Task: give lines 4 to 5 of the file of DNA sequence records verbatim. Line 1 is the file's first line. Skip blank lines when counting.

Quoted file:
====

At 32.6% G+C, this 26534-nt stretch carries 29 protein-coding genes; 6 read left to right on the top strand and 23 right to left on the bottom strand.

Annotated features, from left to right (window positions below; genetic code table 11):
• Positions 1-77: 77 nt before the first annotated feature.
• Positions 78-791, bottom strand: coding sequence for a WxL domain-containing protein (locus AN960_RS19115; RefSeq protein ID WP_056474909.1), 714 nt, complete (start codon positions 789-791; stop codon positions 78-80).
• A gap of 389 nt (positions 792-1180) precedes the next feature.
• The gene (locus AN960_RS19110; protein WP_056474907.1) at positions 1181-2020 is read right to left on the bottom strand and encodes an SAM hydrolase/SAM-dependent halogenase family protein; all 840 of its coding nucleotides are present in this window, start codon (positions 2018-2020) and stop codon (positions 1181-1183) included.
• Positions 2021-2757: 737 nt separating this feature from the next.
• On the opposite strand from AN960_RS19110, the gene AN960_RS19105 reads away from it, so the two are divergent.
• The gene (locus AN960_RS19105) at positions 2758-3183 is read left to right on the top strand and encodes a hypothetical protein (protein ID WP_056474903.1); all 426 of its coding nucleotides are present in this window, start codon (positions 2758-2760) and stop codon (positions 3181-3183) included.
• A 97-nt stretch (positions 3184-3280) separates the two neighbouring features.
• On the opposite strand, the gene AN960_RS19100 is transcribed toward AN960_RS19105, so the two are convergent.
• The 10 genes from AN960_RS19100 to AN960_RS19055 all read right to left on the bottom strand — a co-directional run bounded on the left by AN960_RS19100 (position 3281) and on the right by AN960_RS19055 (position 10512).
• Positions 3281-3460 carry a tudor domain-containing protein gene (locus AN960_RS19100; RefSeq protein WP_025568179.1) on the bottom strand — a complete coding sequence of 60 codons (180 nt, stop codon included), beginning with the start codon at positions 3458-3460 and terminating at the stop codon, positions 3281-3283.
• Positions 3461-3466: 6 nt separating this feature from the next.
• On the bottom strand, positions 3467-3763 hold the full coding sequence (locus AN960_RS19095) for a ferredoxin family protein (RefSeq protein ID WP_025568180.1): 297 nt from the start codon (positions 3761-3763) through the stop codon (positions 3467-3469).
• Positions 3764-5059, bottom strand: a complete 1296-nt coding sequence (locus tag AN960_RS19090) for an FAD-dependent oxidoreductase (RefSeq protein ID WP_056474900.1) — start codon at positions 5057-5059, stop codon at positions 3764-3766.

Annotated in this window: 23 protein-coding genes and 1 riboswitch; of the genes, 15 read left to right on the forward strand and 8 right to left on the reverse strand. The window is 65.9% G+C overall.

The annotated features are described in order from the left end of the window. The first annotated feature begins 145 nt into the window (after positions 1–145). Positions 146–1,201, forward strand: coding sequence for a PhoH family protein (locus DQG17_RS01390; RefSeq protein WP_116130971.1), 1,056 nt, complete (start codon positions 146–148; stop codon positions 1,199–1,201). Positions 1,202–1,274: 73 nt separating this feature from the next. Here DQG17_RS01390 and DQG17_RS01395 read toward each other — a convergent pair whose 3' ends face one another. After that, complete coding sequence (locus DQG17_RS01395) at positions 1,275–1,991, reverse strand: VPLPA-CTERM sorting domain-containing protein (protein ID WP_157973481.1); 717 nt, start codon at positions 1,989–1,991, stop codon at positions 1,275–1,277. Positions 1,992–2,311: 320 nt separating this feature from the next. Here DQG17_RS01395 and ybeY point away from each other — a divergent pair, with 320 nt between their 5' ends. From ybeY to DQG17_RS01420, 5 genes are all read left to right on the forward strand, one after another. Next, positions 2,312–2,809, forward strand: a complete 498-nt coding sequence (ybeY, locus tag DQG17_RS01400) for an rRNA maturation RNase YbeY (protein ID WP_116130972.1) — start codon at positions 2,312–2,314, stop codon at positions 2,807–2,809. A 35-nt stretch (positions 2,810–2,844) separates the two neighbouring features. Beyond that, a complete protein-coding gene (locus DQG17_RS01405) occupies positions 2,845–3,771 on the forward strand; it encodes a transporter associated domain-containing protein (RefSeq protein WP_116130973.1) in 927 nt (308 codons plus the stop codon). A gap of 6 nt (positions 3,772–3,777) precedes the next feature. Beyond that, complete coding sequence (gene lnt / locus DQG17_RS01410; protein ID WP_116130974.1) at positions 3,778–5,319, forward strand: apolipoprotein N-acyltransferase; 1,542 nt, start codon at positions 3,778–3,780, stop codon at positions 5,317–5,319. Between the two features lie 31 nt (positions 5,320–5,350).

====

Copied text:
• Positions 78-791, bottom strand: coding sequence for a WxL domain-containing protein (locus AN960_RS19115; RefSeq protein ID WP_056474909.1), 714 nt, complete (start codon positions 789-791; stop codon positions 78-80).
• A gap of 389 nt (positions 792-1180) precedes the next feature.